So, you bought a new roof. What now? New roofs, commercial flat roofs in particular, are an expensive investment and even though you should have a warranty, letting the roof sit without regular inspections is probably not a good idea and can lead to problems that may not be covered by that warranty. To avoid issues, it is a good idea inspect your roof twice a year and after storms to catch any potential problems before any real damage is done to your commercial roof.
Here are some specific areas to look at:
Ponding Water: A small amount of ponding water isn’t unusual for flat roofs. But if it doesn’t drain readily or seems unusually “deep” for the situation, it could indicate big problems and lead to leaks that damage the deck and what lies beneath. Standing water is sometimes excluded in commercial roof warranties so check for that provision when you purchase your new roof. Even if ponding water is covered, like with Duro-Last commercial warranties, standing water can still create problems and could point to serious building structure issues.
Penetrations: Leaks commonly occur at penetrations (pipes, curbs, etc.) – transitions between planes on the rooftop. It’s important that the flashings in these areas are securely sealed to both the horizontal and vertical surfaces of these transitions.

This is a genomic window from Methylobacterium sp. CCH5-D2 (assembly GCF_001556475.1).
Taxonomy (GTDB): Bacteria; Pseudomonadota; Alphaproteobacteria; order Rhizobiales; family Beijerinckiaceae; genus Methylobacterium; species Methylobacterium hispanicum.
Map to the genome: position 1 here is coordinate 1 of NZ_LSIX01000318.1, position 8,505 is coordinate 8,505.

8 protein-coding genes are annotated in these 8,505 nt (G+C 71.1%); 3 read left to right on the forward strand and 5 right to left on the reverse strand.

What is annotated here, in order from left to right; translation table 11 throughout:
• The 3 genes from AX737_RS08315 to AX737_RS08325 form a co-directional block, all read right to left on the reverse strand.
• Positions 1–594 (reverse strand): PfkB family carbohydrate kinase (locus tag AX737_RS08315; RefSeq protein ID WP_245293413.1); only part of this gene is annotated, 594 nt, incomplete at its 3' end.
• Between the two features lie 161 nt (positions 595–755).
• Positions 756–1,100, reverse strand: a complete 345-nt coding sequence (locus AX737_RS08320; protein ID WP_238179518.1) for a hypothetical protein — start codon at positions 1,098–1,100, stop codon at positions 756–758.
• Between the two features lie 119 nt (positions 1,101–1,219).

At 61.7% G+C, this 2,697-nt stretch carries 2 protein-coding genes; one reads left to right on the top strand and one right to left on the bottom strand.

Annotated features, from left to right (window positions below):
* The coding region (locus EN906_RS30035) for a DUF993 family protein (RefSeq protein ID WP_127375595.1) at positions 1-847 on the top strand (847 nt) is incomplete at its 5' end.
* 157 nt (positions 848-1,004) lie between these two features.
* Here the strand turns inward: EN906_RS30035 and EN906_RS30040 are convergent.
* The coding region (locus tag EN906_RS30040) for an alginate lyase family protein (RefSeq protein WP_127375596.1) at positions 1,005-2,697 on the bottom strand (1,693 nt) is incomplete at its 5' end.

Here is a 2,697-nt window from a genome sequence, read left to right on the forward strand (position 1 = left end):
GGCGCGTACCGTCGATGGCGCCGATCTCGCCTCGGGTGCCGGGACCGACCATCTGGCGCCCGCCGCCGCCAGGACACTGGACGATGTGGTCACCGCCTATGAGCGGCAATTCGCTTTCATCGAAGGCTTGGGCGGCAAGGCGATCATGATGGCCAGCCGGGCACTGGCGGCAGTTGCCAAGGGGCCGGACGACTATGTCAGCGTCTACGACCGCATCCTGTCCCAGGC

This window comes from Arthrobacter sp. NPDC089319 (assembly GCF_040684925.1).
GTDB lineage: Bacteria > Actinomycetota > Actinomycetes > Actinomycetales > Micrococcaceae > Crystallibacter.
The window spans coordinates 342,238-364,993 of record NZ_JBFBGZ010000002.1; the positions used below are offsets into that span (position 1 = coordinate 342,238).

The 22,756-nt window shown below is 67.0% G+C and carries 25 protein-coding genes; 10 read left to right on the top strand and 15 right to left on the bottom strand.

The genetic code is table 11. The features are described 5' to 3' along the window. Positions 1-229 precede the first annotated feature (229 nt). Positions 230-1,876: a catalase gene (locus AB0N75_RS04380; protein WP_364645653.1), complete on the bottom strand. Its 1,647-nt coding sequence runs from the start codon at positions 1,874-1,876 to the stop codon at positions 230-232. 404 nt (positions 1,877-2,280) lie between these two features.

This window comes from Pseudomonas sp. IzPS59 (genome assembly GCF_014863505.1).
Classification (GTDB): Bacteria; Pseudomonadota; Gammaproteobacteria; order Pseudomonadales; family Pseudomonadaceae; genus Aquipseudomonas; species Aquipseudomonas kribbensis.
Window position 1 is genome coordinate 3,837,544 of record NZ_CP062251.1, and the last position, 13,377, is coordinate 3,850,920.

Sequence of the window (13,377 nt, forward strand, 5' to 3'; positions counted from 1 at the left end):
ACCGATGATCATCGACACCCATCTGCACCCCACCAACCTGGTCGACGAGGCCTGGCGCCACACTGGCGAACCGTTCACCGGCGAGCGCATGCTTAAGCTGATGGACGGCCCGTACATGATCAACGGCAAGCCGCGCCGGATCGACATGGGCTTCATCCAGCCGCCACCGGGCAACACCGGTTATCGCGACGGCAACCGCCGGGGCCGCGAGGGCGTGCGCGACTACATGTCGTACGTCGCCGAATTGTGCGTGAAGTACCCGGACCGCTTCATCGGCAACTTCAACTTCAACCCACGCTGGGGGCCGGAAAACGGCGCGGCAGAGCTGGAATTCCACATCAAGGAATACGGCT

Blisters: Blisters / bubbles could be moisture trapped under the membrane or caused by an installation error. Small blisters are probably not an issue, but if they get bigger over time, they will need attention from a commercial roofing expert.
Membrane Splits: Building components – including roof decks – expand and contract with temperature changes. Sometimes, the force can be strong enough to create cracks or ruptures in the roof membrane. Obviously, this can lead to serious water penetration.
Punctures: Foot traffic, roof fixtures that have come loose, branches and other debris can puncture a roof’s surface – again, leading to water penetration. Removing debris and repairing loose fixtures can probably be handled by building maintenance crews, but the roof repair itself should be turned over to a contractor, in case there’s underlying damage.
Shrinkage: Some membranes can shrink over time due to several factors. It might be pulling away from the edge of the roof, or you might see the membrane “bridge” at plane changes such as parapets or curbs. Shrinkage is an indication that your roof is nearing the end of its life.
Your own informal inspections can identify some of the potential problems indicated above. Some, you may be able to take care of internally. But failures in membrane integrity that require more extensive repairs should be handed by a professional commercial roofing contractor.